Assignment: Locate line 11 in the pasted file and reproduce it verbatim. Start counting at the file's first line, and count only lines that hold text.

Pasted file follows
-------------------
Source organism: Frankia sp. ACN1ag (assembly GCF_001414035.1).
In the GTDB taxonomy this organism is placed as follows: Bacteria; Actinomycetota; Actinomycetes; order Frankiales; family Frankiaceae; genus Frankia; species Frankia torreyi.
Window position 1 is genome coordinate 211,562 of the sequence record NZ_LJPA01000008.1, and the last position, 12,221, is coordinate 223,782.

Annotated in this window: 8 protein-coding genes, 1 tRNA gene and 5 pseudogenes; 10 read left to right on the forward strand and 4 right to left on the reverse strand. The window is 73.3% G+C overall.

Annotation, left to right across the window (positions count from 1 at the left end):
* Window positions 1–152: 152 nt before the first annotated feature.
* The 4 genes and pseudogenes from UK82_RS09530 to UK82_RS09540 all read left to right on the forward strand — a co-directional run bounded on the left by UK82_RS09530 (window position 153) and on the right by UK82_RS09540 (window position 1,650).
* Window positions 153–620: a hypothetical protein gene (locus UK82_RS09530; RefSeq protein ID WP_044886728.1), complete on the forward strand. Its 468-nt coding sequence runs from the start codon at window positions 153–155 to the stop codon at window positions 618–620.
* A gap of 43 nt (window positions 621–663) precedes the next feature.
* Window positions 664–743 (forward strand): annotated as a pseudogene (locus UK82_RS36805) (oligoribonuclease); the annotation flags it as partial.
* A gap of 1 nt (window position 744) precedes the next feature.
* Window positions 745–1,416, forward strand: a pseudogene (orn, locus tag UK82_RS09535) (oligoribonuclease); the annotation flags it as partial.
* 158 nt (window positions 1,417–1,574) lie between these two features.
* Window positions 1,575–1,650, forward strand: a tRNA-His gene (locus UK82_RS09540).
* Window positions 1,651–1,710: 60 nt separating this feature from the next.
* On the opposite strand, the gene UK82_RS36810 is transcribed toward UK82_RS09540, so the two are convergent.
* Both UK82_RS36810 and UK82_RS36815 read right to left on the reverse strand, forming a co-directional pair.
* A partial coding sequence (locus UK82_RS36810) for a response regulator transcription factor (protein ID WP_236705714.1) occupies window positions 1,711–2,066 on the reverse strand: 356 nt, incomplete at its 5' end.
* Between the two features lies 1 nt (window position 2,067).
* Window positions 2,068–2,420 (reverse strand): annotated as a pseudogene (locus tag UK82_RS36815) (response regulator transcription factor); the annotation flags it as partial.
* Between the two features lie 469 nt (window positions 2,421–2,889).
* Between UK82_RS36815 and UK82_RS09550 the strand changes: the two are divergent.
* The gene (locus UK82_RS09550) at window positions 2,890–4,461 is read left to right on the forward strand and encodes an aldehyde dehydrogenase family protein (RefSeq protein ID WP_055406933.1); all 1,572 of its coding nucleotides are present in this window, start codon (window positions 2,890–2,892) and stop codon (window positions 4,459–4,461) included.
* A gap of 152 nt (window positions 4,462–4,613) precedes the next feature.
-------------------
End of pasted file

* A gap of 1 nt (window position 744) precedes the next feature.